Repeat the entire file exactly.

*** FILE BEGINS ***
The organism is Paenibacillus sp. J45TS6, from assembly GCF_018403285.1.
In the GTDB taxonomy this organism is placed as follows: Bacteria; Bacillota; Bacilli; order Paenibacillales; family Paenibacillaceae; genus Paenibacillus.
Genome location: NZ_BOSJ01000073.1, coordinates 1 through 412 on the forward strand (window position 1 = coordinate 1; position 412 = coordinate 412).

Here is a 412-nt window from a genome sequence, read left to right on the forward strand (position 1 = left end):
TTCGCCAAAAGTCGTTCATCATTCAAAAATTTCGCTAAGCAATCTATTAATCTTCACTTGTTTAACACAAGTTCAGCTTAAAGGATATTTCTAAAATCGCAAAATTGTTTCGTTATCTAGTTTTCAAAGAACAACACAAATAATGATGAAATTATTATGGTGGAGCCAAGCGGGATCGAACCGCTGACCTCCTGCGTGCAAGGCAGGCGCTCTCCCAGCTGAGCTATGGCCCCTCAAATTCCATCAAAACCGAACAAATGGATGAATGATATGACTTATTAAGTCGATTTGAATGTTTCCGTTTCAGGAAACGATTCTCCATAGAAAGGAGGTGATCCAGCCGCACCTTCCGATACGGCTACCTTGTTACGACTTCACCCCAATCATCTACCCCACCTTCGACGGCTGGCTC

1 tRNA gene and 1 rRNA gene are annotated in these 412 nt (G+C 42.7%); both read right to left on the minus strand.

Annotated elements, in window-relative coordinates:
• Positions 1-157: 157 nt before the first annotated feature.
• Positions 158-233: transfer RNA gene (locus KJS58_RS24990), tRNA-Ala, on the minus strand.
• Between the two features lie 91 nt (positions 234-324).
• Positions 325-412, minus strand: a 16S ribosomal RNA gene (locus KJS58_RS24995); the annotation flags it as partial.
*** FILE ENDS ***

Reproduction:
The organism is Paenibacillus sp. J45TS6, from assembly GCF_018403285.1.
In the GTDB taxonomy this organism is placed as follows: Bacteria; Bacillota; Bacilli; order Paenibacillales; family Paenibacillaceae; genus Paenibacillus.
Genome location: NZ_BOSJ01000073.1, coordinates 1 through 412 on the forward strand (window position 1 = coordinate 1; position 412 = coordinate 412).

Here is a 412-nt window from a genome sequence, read left to right on the forward strand (position 1 = left end):
TTCGCCAAAAGTCGTTCATCATTCAAAAATTTCGCTAAGCAATCTATTAATCTTCACTTGTTTAACACAAGTTCAGCTTAAAGGATATTTCTAAAATCGCAAAATTGTTTCGTTATCTAGTTTTCAAAGAACAACACAAATAATGATGAAATTATTATGGTGGAGCCAAGCGGGATCGAACCGCTGACCTCCTGCGTGCAAGGCAGGCGCTCTCCCAGCTGAGCTATGGCCCCTCAAATTCCATCAAAACCGAACAAATGGATGAATGATATGACTTATTAAGTCGATTTGAATGTTTCCGTTTCAGGAAACGATTCTCCATAGAAAGGAGGTGATCCAGCCGCACCTTCCGATACGGCTACCTTGTTACGACTTCACCCCAATCATCTACCCCACCTTCGACGGCTGGCTC

1 tRNA gene and 1 rRNA gene are annotated in these 412 nt (G+C 42.7%); both read right to left on the minus strand.

Annotated elements, in window-relative coordinates:
• Positions 1-157: 157 nt before the first annotated feature.
• Positions 158-233: transfer RNA gene (locus KJS58_RS24990), tRNA-Ala, on the minus strand.
• Between the two features lie 91 nt (positions 234-324).
• Positions 325-412, minus strand: a 16S ribosomal RNA gene (locus KJS58_RS24995); the annotation flags it as partial.